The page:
Dancing With My Eyes Closed

My bossy, wonderfully precise samba de gafiera dance teacher

Today I went to my second official Danca de Salao class, where I am learning Samba de Gafiera, Bolero, and Saltinho. These are dances I had never even heard about before landing in Brasil in 2010. I love the surprise of them. I could say, Eu fico encantanda–I am enchanted with them.

The first couples dance that I ever learned was salsa, and I learned it when I spent a month in Cuba over 10 years ago. Salsa defined the rhythm for how I moved my body in a couples dance, but these dances are very different. Bolero and samba de gafiera require you to keep your legs much straighter, and there’s not nearly as much movement of the hips.

The first time I went to an afternoon Baile (or ball) at Centro Cultural Carioca, I decided it would be my ambition for now, and maybe for a lifetime, to learn to dance like these people do: for the pure joy and grace of it. They move smoothly from dance to dance, gliding across the floor, their faces broad smiles. The Bay Area is full of salsa, but Brasil is so rich in its dance traditions: forro, bolero, frevo, maracatu, samba de gafiera. Plus they know how to dance salsa and zouk, a Caribbean dance that has become the lambada of this millenium!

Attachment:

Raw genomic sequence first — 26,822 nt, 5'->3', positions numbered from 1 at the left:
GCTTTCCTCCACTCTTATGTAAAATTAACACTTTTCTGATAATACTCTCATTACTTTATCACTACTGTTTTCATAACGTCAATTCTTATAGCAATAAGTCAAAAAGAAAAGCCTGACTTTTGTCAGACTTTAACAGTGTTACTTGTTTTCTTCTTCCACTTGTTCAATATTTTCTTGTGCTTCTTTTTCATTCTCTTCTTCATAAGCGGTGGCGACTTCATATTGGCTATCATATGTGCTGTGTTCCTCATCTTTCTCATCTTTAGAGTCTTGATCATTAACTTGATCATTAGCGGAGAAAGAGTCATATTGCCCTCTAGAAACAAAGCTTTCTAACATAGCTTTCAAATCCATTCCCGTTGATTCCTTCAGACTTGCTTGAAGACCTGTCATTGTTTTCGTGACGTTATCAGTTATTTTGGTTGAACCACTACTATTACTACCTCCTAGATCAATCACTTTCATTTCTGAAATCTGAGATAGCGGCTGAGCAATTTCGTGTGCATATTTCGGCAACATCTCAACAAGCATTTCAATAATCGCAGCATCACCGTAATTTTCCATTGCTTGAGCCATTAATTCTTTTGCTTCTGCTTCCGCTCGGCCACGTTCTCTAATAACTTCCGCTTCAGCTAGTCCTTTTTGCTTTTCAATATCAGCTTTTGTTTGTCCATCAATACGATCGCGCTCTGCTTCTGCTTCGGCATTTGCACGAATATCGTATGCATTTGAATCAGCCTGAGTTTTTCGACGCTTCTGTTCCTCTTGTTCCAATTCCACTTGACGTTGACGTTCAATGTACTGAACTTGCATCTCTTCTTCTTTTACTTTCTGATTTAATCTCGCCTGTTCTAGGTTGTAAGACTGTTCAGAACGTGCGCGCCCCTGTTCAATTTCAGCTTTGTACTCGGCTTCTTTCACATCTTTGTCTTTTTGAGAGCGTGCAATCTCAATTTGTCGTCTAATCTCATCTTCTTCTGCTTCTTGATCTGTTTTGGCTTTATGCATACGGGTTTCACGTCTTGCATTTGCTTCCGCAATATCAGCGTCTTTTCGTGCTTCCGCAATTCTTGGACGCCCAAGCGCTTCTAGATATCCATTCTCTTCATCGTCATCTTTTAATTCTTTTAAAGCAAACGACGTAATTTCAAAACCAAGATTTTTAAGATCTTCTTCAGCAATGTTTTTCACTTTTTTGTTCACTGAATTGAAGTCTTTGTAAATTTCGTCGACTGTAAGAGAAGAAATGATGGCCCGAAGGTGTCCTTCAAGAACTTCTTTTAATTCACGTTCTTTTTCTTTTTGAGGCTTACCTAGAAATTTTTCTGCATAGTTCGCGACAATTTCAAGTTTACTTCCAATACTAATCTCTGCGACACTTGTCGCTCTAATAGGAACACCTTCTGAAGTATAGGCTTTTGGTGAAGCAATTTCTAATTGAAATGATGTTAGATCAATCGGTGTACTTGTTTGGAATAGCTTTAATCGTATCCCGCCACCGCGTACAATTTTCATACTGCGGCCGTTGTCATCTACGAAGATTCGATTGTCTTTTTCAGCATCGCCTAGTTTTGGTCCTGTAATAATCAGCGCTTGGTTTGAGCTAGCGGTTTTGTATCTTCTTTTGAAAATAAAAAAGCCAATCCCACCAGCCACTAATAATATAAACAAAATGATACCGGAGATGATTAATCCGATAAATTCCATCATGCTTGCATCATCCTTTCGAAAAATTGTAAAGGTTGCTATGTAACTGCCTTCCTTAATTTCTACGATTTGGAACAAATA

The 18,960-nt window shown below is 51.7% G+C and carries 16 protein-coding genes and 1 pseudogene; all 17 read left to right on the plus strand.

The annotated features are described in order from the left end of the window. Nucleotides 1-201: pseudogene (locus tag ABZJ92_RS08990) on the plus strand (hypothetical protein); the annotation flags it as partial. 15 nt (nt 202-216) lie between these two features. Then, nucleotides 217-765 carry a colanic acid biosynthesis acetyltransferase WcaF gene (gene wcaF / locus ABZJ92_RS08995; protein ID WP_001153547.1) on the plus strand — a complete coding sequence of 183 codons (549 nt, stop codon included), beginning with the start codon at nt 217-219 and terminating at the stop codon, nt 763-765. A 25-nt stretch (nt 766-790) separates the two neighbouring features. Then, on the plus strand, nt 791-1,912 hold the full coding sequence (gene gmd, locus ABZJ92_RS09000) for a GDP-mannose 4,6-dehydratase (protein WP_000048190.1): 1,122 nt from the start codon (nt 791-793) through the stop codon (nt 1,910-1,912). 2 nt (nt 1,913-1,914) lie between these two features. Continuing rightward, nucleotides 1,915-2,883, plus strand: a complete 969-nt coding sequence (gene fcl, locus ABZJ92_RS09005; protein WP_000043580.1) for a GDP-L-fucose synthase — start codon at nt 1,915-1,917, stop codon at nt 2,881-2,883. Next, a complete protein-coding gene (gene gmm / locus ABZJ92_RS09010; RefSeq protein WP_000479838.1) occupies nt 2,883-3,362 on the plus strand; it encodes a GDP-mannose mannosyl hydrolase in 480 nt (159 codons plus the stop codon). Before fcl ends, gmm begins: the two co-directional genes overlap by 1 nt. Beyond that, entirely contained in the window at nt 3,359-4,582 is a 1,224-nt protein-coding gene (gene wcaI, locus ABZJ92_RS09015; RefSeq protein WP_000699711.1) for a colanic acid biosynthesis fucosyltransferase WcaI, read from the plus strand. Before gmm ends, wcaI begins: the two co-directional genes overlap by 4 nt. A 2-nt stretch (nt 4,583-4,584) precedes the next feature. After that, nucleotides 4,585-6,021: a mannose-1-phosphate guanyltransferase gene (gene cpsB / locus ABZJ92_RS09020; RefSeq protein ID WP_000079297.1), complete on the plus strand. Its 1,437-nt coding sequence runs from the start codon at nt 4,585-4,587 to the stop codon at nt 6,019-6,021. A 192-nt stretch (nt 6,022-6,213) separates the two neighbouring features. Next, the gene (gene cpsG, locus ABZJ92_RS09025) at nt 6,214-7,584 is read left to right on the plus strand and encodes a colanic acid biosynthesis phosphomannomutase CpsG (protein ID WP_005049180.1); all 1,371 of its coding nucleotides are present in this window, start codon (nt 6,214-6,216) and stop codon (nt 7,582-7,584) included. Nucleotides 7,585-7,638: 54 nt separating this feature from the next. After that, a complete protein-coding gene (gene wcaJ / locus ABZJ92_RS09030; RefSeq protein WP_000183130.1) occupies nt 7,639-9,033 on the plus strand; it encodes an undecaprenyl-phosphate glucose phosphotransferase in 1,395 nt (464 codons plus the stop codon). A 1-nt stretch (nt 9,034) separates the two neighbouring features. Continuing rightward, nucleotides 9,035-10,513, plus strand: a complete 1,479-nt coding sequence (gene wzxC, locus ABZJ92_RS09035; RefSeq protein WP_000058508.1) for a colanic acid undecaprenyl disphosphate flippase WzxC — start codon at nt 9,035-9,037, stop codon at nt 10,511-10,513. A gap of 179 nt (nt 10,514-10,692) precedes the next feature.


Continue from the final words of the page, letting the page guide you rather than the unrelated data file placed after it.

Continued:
I thought that I wanted to learn capoeira in Rio, but I realized when I went once to a capoeira class I just wasn’t feeling that much joy from it, so I waited and I thought, gosh, I want to dance like these people. So I have been going to classes and making steady progress.

What’s great about being an iniciante, a beginner, is that I get assigned an experienced dancer as my partner at most of the classes. So it’s almost like a private lesson. Today my partner, rather, teacher, Barbarosa focused on teaching me the basic steps of samba de gafiera and bolero. He is extremely strict, which I like.

When we got to bolero, he told me to dance with my eyes closed. I had to wait to anticipate the way he would direct me. I could not be “rebelde” (rebellious) going my own way. There’s always a subtle, or not, machismo running through these Latin partner dances, though it’s common to see women dancing together, and many women know how to lead. I find dancing with my eyes closed to be quite an amazing experience, to have so much trust in my partner, to be responsive, but at the same time to have to know what I am doing. Samba de gafiera is complicated and as the woman you can’t rely entirely on your partner–you also have to know your moves. Dancing with your eyes closed means you have to be absolutely present in your body. Anticipation of the future is forbidden.

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